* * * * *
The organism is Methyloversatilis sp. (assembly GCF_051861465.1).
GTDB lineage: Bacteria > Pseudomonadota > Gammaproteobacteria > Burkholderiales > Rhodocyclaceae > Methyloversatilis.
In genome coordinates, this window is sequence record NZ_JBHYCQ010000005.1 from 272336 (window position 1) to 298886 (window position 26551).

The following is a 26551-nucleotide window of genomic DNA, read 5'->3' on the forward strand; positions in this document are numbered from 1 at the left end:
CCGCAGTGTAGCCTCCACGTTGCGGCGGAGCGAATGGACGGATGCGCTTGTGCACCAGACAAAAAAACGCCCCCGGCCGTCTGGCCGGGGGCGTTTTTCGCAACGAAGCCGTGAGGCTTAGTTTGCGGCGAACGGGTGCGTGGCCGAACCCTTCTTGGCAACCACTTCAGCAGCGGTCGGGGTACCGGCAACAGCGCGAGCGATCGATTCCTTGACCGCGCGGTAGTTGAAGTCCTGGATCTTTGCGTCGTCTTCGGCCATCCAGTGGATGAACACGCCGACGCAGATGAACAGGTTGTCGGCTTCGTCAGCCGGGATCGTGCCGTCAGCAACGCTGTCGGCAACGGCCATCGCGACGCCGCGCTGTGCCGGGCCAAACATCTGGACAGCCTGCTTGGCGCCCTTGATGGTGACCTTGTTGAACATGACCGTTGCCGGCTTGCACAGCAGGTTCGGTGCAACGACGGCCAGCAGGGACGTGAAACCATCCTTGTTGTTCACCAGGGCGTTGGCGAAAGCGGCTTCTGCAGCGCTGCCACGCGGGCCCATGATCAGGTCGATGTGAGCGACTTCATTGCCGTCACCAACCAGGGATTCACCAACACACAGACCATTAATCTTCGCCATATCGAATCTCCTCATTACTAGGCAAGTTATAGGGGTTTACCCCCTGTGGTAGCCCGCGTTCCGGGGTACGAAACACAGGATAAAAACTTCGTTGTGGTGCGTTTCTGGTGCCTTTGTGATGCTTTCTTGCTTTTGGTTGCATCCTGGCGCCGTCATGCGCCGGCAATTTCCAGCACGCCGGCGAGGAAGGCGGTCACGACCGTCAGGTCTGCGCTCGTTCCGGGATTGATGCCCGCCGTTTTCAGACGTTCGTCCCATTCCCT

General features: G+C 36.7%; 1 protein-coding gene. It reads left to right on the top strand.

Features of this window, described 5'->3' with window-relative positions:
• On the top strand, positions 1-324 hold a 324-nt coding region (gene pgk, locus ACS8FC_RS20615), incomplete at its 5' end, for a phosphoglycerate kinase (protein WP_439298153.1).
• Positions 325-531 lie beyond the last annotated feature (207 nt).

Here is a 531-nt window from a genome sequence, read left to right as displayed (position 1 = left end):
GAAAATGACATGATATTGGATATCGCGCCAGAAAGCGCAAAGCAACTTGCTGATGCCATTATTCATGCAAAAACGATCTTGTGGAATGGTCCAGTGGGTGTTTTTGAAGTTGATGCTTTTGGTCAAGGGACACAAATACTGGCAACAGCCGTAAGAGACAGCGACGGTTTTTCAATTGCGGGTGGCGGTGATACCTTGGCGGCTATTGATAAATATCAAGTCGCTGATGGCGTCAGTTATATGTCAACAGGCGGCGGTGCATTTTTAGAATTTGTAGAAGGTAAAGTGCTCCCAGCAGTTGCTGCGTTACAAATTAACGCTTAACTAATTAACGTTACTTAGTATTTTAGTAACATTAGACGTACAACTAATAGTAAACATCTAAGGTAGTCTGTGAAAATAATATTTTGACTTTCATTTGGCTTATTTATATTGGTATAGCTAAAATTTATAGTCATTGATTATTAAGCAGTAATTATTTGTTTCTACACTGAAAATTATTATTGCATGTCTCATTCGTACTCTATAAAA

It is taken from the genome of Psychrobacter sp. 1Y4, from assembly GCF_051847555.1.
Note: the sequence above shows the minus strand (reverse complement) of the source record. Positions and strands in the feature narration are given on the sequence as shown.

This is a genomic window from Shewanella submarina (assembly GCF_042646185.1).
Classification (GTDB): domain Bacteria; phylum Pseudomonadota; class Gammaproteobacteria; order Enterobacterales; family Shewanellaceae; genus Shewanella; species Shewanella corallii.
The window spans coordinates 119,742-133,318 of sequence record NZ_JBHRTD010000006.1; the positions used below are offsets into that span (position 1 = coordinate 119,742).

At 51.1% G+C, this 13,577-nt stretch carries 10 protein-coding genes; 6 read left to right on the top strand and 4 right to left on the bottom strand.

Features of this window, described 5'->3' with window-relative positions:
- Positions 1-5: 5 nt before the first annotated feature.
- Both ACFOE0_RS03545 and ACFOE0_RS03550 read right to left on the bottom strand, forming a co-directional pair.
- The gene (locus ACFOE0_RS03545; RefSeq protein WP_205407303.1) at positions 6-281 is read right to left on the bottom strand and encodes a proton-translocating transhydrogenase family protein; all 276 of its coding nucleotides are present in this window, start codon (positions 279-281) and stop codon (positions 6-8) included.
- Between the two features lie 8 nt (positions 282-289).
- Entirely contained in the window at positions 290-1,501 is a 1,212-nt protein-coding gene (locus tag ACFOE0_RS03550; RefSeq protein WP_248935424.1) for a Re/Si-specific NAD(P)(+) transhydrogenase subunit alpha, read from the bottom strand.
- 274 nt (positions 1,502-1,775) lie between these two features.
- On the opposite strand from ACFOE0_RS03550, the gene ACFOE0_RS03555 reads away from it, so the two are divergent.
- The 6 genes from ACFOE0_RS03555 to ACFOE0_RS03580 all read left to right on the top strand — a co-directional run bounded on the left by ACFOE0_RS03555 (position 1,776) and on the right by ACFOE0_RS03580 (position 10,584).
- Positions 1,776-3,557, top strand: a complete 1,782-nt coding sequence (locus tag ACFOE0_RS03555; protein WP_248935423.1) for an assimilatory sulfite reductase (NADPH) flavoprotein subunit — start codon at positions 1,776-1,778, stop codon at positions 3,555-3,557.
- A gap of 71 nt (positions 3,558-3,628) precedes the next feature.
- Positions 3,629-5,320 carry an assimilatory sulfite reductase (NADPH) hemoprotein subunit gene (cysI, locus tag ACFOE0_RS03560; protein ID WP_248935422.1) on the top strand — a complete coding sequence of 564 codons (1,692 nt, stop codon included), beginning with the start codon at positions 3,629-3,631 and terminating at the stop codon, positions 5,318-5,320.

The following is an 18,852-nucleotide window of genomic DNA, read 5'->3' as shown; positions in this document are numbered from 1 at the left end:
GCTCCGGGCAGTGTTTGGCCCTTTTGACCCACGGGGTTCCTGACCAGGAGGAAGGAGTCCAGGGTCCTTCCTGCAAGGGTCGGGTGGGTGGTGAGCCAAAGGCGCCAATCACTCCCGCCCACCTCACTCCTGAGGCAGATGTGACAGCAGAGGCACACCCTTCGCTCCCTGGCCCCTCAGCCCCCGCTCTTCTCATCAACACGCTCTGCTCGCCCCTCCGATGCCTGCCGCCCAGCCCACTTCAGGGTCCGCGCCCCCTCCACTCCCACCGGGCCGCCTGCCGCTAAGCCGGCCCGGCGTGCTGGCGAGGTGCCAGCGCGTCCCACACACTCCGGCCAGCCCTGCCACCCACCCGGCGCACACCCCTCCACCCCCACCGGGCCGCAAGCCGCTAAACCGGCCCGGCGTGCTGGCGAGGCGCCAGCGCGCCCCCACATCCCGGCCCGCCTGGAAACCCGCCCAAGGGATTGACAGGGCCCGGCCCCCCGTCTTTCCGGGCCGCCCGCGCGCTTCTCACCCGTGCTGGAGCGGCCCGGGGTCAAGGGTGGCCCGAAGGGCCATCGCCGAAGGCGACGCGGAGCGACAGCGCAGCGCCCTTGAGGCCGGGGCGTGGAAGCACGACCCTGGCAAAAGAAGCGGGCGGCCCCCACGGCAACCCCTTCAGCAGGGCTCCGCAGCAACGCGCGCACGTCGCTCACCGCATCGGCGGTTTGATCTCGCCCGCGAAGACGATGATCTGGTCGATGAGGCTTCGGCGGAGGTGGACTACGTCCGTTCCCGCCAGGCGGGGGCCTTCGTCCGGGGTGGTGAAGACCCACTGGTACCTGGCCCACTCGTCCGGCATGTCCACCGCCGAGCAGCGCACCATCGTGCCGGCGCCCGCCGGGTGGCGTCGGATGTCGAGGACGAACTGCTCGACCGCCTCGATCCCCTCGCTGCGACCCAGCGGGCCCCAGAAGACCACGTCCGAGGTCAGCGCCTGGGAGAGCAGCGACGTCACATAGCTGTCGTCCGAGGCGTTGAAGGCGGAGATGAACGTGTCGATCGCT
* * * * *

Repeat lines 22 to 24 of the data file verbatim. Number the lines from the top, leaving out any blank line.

- Between the two features lie 8 nt (positions 282-289).
- Entirely contained in the window at positions 290-1,501 is a 1,212-nt protein-coding gene (locus tag ACFOE0_RS03550; RefSeq protein WP_248935424.1) for a Re/Si-specific NAD(P)(+) transhydrogenase subunit alpha, read from the bottom strand.
- 274 nt (positions 1,502-1,775) lie between these two features.